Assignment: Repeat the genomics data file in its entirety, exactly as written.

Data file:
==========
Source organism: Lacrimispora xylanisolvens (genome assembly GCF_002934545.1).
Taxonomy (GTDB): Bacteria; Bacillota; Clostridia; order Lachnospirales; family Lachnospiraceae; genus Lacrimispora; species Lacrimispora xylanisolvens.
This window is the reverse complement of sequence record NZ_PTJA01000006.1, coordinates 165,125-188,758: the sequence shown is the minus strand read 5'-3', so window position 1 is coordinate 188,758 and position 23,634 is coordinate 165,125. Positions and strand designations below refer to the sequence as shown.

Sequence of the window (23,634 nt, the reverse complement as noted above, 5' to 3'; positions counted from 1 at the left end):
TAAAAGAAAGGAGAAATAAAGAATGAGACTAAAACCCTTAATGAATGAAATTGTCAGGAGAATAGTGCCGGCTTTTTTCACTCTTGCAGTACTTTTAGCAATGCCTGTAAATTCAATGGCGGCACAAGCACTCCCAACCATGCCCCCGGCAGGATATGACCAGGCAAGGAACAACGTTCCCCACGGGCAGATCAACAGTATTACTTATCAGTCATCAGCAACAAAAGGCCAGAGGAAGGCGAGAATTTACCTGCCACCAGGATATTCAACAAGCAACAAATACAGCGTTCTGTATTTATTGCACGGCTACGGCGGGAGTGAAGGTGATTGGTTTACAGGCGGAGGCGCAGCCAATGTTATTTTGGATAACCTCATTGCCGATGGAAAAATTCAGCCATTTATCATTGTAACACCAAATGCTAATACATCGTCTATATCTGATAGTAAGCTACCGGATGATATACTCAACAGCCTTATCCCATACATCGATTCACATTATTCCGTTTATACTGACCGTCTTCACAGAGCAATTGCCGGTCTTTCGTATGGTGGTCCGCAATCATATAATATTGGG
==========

Source organism: Lacrimispora xylanisolvens (genome assembly GCF_002934545.1).
Taxonomy (GTDB): Bacteria; Bacillota; Clostridia; order Lachnospirales; family Lachnospiraceae; genus Lacrimispora; species Lacrimispora xylanisolvens.
This window is the reverse complement of sequence record NZ_PTJA01000006.1, coordinates 165,125-188,758: the sequence shown is the minus strand read 5'-3', so window position 1 is coordinate 188,758 and position 23,634 is coordinate 165,125. Positions and strand designations below refer to the sequence as shown.

Sequence of the window (23,634 nt, the reverse complement as noted above, 5' to 3'; positions counted from 1 at the left end):
TAAAAGAAAGGAGAAATAAAGAATGAGACTAAAACCCTTAATGAATGAAATTGTCAGGAGAATAGTGCCGGCTTTTTTCACTCTTGCAGTACTTTTAGCAATGCCTGTAAATTCAATGGCGGCACAAGCACTCCCAACCATGCCCCCGGCAGGATATGACCAGGCAAGGAACAACGTTCCCCACGGGCAGATCAACAGTATTACTTATCAGTCATCAGCAACAAAAGGCCAGAGGAAGGCGAGAATTTACCTGCCACCAGGATATTCAACAAGCAACAAATACAGCGTTCTGTATTTATTGCACGGCTACGGCGGGAGTGAAGGTGATTGGTTTACAGGCGGAGGCGCAGCCAATGTTATTTTGGATAACCTCATTGCCGATGGAAAAATTCAGCCATTTATCATTGTAACACCAAATGCTAATACATCGTCTATATCTGATAGTAAGCTACCGGATGATATACTCAACAGCCTTATCCCATACATCGATTCACATTATTCCGTTTATACTGACCGTCTTCACAGAGCAATTGCCGGTCTTTCGTATGGTGGTCCGCAATCATATAATATTGGG